When we listen to names like this – whether echoing in our own heads or on other people’s lips – we can find ourselves shamed into silence. Something in us believes that they are right to name us so dismissively – that what we have to share with the world is not worth hearing, that our words are better left unspoken, that we have ultimately nothing to say. But God does not say ‘stay quiet’. God says, not just to Isaiah but to all people: “Cry out!” God opens mouths, frees tongues and calls us to speak our truths to the world. It is in speaking that we mirror God’s action in sending his Word into the world. It is only in hearing one another that we can begin to grasp the wonder and breadth of God’s gift of life and our experience of that gift.
God does not just tell us to speak out and leave us to work out how we’re to do that. God graces us with one of the most important first steps to finding our own voice. God names us. Three chapters further on in the book of Isaiah is one of my favourite passages- Isaiah 43: 1-7, in which God says ‘I have called you by name, you are mine.’ Listen for a moment to the names that God knows you by, pause and experience them: my child … my friend … my own precious creation … my fellow worker … my delight … my beloved. These are god’s names for us. These are the names we should allow to find their home in the deepest places of our self-understanding. These are the names we should use as a shield to protect us from the belittling terms that others may use for us.
It may take a long time for these names to penetrate and to do their work of change – depending on how wounded we have been by other namings. Zechariah, after all, was dumb for a number of months before a birth and a name set him free. But when they have begun their work then we, like Zechariah, can begin to speak the truth of our heart. Our words may not be as poetic as his but we can hope that we find similar themes to speak of: light, mercy, righteousness, salvation, peace. But even if our themes are darker, are more marked by suffering; even if we need to speak of loneliness, of loss, of hopelessness and desolation, then we should still speak. All these are part of what it means to live a human life, all these are experiences which contribute to truth in its beauty and love in its tenderness – we need words of lament as well as praise. With Isaiah we may cry out: ‘All people are grass, their constancy is like the flower of the field. The grass withers, the flower fades, when the breath of the Lord blows upon it.’ Words do not have to be cheerful and upbeat to be important to say.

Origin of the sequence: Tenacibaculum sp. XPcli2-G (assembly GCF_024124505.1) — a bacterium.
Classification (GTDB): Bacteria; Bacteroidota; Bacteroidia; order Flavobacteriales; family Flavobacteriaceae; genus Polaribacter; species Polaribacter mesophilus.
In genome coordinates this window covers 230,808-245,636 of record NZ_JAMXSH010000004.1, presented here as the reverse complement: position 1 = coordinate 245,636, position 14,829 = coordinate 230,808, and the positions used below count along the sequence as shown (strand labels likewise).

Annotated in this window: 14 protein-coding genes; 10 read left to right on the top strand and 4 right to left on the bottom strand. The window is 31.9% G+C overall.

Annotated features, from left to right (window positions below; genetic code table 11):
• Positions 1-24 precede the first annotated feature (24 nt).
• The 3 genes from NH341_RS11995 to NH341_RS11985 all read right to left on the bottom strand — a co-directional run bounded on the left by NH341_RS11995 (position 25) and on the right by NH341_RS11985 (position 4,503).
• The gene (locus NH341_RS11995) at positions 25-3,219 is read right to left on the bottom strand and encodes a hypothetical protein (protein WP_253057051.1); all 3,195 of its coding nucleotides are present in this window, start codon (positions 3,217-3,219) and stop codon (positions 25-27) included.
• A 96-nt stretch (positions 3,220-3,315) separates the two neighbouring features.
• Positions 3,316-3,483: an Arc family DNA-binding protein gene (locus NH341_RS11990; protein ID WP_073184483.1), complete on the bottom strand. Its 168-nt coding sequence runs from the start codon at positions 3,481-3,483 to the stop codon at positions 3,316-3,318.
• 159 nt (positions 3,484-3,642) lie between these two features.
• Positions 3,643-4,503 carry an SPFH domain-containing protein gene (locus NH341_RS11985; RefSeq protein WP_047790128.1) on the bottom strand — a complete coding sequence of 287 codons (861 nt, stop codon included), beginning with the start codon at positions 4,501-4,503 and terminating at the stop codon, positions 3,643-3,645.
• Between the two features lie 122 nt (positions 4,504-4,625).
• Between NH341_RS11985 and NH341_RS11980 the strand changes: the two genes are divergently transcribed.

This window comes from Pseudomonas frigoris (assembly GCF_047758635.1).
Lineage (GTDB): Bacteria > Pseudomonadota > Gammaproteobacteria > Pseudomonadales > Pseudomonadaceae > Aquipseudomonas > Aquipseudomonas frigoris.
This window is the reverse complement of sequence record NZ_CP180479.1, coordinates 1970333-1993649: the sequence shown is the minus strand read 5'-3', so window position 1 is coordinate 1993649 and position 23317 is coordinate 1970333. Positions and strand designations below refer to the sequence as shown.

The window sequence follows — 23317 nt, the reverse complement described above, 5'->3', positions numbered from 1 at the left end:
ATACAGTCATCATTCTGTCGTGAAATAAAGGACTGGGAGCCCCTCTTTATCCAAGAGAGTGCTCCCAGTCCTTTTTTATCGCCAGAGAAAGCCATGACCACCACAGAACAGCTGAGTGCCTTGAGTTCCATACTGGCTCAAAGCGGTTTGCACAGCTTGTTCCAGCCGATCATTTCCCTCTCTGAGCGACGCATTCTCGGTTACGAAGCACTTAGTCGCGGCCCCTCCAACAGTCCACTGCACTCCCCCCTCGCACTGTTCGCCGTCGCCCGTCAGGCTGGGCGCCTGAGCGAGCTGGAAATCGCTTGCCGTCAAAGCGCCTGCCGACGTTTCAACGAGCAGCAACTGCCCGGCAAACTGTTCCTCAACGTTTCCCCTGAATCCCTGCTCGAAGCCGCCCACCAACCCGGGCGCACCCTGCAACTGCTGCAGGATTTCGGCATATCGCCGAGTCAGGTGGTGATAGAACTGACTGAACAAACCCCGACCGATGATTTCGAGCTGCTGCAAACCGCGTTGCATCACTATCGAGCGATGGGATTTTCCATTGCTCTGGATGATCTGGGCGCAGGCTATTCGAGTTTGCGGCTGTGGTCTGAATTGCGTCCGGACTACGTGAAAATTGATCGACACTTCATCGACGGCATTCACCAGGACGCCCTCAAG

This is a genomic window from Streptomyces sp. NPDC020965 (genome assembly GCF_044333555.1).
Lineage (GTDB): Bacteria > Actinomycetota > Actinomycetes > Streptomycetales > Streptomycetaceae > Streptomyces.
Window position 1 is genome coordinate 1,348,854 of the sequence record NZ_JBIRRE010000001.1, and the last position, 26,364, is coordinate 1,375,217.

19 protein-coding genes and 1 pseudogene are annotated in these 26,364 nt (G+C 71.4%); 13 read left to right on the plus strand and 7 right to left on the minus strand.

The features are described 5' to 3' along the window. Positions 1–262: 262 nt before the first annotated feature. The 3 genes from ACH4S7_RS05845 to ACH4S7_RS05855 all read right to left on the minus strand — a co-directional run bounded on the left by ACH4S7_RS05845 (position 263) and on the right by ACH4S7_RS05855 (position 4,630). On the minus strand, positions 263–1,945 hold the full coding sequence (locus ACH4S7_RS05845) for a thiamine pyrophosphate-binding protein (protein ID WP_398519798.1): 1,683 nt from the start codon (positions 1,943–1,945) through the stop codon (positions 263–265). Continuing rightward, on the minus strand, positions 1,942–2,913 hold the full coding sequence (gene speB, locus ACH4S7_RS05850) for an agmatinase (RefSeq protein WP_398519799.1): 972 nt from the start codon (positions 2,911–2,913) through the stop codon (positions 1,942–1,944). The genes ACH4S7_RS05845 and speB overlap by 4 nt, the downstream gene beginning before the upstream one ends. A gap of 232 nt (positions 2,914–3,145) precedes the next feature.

And sometimes the names that need to change, as is the case in the gospel story, are not those that we carry ourselves but those we use for other people. We have been hurt by other people’s names for us but we have also hurt others by our naming of them. If we refuse to open our eyes to the true nature of our neighbours as God’s beloveds then we will still not be able to speak truth to the world. As we live into our own true names we must also ask for God’s grace to name others with truth and love, so that we may all be freed from that which holds us captive to silence.
The birth and naming of John the Baptist was a time for new words to be spoken into the world. Indeed, his birth heralded the birth of the Word itself: the divine, creative, forgiving, loving, liberating Word that is Jesus the Christ. Let us pray that Christ the Word may remove whatever blocks our ability to speak the truth of who we are. Let us pray that we may name ourselves and others as the beloved of God. And let us pray that, whatever language we speak, we may use it to speak words of truth and love so that the dawn form on high may break upon us and all may walk in ways of peace. Amen.